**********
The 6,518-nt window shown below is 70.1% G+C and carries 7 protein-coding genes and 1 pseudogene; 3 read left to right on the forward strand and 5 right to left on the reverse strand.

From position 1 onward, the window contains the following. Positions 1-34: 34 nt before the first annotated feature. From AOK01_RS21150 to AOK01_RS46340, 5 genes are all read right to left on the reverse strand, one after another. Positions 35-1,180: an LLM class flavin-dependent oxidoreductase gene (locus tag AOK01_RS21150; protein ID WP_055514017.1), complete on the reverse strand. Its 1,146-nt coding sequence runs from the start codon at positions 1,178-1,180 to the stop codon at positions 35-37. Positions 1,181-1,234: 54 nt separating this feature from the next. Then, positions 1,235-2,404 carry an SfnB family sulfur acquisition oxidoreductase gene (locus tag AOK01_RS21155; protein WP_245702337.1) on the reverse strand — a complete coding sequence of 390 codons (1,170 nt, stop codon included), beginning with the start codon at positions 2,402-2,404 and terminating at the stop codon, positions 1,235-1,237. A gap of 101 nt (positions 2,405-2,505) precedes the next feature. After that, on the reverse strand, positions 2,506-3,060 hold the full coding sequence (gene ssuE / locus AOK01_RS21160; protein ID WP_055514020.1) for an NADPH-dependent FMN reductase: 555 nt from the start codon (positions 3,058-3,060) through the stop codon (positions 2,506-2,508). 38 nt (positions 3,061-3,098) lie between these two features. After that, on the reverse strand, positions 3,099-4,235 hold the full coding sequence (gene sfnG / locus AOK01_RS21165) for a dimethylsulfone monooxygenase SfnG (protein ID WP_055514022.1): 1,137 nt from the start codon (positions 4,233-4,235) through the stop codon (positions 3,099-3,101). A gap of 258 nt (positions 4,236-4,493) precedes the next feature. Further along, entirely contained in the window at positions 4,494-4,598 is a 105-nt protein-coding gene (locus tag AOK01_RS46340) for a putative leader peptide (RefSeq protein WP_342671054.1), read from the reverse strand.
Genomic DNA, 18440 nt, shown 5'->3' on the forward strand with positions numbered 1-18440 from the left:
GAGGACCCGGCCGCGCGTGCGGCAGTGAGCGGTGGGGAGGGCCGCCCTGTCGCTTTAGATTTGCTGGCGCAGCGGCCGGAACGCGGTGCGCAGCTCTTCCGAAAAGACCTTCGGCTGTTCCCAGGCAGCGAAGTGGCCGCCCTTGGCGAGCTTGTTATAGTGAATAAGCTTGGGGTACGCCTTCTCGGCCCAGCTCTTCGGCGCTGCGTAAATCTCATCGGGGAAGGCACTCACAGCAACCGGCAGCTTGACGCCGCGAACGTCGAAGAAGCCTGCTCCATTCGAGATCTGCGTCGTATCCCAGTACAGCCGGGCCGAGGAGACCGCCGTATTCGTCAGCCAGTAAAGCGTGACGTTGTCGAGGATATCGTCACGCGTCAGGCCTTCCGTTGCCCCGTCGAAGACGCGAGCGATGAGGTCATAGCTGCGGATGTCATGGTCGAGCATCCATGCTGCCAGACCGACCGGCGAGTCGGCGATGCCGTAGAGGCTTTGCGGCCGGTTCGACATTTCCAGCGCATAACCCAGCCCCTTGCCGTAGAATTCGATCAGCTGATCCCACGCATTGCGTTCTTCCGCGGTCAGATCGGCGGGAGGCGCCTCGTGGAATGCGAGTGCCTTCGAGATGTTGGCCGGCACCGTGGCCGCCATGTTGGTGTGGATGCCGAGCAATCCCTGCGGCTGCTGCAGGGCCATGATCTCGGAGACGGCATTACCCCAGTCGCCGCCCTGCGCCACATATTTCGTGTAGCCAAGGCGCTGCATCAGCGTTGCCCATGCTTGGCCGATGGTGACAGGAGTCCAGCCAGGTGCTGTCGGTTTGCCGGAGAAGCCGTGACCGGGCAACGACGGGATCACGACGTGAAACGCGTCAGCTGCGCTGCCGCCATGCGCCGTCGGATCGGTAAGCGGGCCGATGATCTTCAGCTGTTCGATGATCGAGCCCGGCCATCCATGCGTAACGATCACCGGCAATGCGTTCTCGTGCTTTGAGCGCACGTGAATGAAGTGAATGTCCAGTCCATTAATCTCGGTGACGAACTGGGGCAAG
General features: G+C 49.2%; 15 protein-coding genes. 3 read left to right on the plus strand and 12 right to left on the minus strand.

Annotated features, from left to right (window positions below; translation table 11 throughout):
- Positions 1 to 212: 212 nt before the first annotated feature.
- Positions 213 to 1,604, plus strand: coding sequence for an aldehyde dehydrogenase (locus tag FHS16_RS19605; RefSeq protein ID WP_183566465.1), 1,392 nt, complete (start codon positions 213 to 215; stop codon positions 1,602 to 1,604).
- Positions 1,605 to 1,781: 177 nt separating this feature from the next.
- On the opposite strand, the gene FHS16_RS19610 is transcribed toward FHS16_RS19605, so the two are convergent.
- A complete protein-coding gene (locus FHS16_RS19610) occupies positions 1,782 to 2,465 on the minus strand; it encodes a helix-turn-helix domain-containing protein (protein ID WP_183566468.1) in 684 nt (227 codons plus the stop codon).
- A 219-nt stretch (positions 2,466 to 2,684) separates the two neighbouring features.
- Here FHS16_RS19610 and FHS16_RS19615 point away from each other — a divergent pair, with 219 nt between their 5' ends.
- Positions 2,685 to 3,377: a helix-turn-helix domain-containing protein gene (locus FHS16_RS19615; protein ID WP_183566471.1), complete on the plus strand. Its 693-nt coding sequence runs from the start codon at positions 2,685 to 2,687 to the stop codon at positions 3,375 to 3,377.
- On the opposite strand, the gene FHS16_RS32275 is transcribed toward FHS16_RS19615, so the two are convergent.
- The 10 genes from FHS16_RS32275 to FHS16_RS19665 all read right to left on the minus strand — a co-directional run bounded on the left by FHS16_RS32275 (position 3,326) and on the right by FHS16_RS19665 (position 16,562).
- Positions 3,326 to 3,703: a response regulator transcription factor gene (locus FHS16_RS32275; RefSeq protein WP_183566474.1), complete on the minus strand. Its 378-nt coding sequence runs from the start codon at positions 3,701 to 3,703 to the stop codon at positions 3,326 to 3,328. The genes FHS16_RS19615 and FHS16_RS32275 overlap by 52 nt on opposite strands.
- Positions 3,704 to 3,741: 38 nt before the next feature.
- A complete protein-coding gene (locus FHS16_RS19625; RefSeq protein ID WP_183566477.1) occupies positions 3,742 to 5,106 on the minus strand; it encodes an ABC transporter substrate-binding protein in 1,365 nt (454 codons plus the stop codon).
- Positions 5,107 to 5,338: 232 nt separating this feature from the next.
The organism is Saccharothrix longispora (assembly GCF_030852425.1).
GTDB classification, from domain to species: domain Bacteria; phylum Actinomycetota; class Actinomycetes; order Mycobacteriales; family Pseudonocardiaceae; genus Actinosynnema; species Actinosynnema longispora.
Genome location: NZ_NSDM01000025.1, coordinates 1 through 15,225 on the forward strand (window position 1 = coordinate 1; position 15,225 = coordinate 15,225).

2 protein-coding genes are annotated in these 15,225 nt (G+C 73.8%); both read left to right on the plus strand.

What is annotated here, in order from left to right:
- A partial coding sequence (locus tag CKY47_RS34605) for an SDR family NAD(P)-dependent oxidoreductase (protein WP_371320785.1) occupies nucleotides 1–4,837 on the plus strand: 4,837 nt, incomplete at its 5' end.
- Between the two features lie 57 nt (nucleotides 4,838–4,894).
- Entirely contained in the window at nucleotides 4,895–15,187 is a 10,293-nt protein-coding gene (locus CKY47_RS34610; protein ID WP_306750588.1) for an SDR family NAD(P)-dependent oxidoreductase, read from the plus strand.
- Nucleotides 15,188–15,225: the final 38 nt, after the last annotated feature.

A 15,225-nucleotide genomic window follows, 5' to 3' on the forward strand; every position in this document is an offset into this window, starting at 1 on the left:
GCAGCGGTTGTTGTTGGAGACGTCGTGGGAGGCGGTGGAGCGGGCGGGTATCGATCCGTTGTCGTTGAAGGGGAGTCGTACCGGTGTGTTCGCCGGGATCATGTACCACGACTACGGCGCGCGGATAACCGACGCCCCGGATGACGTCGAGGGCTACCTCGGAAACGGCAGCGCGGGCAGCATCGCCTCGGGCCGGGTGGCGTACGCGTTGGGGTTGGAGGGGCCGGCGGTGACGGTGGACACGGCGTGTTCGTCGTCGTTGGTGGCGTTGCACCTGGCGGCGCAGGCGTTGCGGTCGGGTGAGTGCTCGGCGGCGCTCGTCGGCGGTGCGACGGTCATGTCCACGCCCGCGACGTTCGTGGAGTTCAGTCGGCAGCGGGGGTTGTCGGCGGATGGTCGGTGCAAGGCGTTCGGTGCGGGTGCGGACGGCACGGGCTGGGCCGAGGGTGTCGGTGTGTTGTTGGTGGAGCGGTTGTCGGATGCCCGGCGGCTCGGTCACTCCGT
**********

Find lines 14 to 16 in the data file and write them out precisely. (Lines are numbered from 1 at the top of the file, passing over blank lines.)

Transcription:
- Positions 2,685 to 3,377: a helix-turn-helix domain-containing protein gene (locus FHS16_RS19615; protein ID WP_183566471.1), complete on the plus strand. Its 693-nt coding sequence runs from the start codon at positions 2,685 to 2,687 to the stop codon at positions 3,375 to 3,377.
- On the opposite strand, the gene FHS16_RS32275 is transcribed toward FHS16_RS19615, so the two are convergent.
- The 10 genes from FHS16_RS32275 to FHS16_RS19665 all read right to left on the minus strand — a co-directional run bounded on the left by FHS16_RS32275 (position 3,326) and on the right by FHS16_RS19665 (position 16,562).